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Legends of Hip-Hop @ Milwaukee Theatre

April 9, 2011

Apr. 11, 2011
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At its best, the final date of the Legends of Hip-Hop tour last Saturday at the Milwaukee Theatre made the music presented there almost feel as if it weren't an exercise in nostalgia. At its worst? Well, as The Notorious B.I.G., and The Last Poets before him, famously observed, BS often tends to accompany a good party. The nearly full house was too hyped to seem to have minded, though.

Milwaukee's own Dr. B, who had been shot in the head not many days prior, opened the evening and filled in space between acts with turntablism rich in the scratching rarely heard on radio-charting rap records since the early '90s cut-off date of the tour package's purview. B's skills served as a fitting prelude to opening MC Kool Moe Dee. Dressed in white and donning his trademark shades, Dee effused a palpable excitement to be revisiting his salad days for an appreciative throng. He kept the energy level high as he flitted between the most memorable of his solo hits, shout-outs to some of his contemporaries from back in the day, and a brief rhyme trade-off with the rest of The Treacherous Three, the group Dee left to go solo. Many in the crowd sang along the choruses of "Wild Wild West" and "Go See The Doctor." Dee prefaced "How Ya Like Me Now" with word of how he and that number's secondary subject/focus of Dee's intermittent war of words, LL Cool J, kept their beef limited to no weapons other than their couplets.

From Dee's jovial intensity, the proceedings took a dip in energy—or at least purposefulness—as Doug E. Fresh took the stage to lead the crowd in rallies of applause for snippet after snippet of others' '80s hits and vintage TV themes from his Get Fresh Crew DJs. Most of the audience appeared up for such filler, though. Fresh then brought out Slick Rick. Decked in the most bling of the evening, his appearance signaled the start of the rapping in earnest. Rick himself seemed at least a bit rote in his assaying his biggest hit, and one of his genre's greatest story tunes, the cheeky anti-crime morality tale "Children's Story." He and Fresh upped the passion some for a medley-like run through both sides of the 1985 single that introduced them to the urban radio masses. "The Show" has lost none of its cheesy charm, with its farty "Inspector Gadget" theme riff, and Rick managed the ingratiating mix of smarm and naiveté on his tale of being pursued by a cougar (before the world quite knew what to call older women chasing younger dudes), "La Di Da Di," a quarter-century after the fact, as Fresh provided human beatboxing. Fresh also provided a pitch for his Harlem soul food restaurant before bounding out of sight. 

Bounding into sight in a quick enough turn were Naughty By Nature. The trio's run of hits violated Dee's stipulation that old-school hip-hop predates 1990, since their chart streak began in 1991, but no matter. They might have done well to have saved their arguably most enduring smash, "O.P.P.," for later in their set. Instead, they opened with it, perhaps giving everyone what they most wanted to hear from the trio sooner than necessary. Their biggies—"Feel Me Flow," "Ghetto Bastard (Everything's Gonna Be Alright"," "Hip-Hop Hooray" and their grittiest, "Uptown Anthem"—continued, and lead rapper Treach looks about as ripped shirtless now as he did on his cover shoot for Vibe at the peak of the group's notoriety.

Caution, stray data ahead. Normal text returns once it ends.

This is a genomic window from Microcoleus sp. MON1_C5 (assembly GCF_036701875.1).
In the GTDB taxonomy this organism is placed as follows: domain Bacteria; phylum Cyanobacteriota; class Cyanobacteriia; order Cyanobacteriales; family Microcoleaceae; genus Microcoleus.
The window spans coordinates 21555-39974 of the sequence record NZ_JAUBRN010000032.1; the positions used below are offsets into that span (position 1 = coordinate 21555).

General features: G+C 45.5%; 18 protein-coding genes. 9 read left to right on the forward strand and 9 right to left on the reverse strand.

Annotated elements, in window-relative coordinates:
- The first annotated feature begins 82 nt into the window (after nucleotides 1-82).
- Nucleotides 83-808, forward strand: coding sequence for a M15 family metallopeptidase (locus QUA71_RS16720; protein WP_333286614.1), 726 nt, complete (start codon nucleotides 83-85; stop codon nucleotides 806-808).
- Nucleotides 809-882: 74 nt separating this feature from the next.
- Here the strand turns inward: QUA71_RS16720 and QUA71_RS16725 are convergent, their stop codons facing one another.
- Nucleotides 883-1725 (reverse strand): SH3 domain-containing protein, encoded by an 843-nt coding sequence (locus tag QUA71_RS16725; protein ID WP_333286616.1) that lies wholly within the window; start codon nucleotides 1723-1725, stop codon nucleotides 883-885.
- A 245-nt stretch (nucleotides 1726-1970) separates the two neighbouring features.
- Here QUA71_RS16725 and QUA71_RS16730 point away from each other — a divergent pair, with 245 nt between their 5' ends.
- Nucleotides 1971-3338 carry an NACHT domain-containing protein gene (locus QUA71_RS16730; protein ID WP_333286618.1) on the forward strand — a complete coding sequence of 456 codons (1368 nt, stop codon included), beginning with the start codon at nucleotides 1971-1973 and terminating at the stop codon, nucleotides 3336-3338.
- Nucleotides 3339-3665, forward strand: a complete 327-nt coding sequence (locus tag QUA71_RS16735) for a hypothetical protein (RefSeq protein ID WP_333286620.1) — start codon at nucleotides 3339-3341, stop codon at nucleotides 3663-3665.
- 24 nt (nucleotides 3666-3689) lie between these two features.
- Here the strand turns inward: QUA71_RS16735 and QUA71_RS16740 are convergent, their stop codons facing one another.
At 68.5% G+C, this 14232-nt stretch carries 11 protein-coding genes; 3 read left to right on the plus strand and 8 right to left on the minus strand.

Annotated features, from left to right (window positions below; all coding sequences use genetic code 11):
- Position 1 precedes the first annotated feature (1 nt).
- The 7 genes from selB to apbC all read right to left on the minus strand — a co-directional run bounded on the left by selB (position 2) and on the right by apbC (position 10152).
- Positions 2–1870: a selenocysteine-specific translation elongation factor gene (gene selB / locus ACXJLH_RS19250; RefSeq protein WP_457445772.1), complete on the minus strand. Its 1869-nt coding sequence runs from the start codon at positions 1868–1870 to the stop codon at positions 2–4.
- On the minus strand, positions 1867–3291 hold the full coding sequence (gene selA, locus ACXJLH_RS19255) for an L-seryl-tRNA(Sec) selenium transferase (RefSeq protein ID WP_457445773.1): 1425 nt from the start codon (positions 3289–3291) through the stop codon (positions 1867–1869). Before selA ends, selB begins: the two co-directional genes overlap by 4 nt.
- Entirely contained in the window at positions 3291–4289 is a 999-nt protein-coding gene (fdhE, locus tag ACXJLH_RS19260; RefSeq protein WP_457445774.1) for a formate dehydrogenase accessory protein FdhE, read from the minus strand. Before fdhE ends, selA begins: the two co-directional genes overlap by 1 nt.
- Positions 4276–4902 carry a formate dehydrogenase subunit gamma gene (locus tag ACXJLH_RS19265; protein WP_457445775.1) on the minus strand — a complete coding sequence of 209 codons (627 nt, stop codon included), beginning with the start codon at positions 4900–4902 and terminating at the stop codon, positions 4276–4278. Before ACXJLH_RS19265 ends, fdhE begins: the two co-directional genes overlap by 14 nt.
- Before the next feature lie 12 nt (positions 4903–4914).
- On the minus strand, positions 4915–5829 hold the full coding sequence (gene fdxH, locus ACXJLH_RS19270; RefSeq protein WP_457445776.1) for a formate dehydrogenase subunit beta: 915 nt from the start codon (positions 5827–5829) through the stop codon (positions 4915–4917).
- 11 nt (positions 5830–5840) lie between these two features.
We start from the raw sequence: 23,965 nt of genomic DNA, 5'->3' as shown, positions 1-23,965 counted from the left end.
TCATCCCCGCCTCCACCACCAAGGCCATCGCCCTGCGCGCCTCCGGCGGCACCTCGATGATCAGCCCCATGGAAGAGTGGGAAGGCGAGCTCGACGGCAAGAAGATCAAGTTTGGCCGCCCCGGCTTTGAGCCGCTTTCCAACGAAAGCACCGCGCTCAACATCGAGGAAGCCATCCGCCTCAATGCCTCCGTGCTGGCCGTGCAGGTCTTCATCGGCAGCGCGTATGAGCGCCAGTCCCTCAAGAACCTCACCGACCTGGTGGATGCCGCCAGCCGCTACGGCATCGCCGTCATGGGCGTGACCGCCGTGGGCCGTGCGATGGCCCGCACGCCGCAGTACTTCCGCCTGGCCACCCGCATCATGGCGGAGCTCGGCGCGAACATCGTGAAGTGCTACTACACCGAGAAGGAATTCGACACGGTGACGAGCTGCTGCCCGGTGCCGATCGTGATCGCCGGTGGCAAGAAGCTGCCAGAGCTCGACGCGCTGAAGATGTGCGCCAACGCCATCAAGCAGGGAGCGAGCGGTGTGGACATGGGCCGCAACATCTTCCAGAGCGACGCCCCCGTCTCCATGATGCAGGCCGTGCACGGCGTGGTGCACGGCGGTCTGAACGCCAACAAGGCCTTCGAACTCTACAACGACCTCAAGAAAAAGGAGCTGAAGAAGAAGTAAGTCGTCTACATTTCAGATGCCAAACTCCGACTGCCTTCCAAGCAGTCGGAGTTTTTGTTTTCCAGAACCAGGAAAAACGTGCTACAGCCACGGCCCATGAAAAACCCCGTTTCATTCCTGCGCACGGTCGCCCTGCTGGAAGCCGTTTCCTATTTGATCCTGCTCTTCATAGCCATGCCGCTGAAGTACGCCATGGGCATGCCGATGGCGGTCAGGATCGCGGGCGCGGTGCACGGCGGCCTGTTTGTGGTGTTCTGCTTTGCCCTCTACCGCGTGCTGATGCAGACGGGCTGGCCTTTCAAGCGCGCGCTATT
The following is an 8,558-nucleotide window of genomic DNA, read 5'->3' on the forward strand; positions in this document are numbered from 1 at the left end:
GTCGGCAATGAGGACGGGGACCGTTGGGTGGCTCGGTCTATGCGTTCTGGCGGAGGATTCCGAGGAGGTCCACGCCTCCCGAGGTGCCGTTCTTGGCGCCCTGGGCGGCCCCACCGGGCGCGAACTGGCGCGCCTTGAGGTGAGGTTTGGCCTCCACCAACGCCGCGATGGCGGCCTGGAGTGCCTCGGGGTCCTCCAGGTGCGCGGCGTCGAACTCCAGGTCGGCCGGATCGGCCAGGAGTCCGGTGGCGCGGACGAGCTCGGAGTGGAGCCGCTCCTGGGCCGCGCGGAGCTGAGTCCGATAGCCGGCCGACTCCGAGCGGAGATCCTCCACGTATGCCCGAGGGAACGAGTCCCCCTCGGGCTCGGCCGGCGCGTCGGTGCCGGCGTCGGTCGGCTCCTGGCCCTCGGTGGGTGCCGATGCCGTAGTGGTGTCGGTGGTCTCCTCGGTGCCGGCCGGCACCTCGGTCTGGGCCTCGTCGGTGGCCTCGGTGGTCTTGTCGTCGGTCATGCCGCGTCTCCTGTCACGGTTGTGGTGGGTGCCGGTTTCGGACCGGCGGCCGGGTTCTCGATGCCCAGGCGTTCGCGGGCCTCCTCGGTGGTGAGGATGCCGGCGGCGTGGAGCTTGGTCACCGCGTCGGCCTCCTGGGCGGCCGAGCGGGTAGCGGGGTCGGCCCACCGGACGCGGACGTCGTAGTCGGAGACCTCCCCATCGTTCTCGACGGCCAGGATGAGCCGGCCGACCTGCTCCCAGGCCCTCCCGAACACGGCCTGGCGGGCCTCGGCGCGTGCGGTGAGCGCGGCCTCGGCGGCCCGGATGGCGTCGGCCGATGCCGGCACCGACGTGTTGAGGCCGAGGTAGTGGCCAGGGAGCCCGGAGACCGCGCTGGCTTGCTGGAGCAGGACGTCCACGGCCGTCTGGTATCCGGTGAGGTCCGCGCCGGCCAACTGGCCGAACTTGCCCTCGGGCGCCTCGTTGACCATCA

Headlining ladies Salt-n-Pepa ended the night on a high. Though neither mentor Hurby Azor nor comely DJ Spinderella were in tow, the gals held their own on a playlist emphasizing earlier, non-pop crossover singles. They visited first album Hot, Cool & Vicious a few times and opened with the go-go flavor of "Shake Your Thang." Besides trading lines, the duo exuded a genuine air of friendship, likely re-forged by their stints on VH1 reality shows in recent years. When Salt went on about her happiness in her marriage of 20 years and Pepa rallied back with mention of her baby daddy, they gave the impression of comedic foils who would have done well to have translated that chemistry to a movie or two. Of course, they performed their indelible club banger, "Push It," but they didn't close with it. Following the libidinal intimations of that number, Salt saw fit to give the assembly a benediction in the form of re-creating her contribution to Kirk Franklin & God's Property's '97 gospel funker, "Stomp." The cognitive dissonance in that diptych may have run on overdrive, but with enough humility and not-quite-explicitly Christian God talk, it came off in good spirit.

In its second year overall and first in Milwaukee, here's hoping Legends of Hip-Hop becomes an annual event for the city. The size and age range of the audience attested to the popularity of rap of a certain vintage, and goodness knows there are plenty of acts who could fill the bill in future years.


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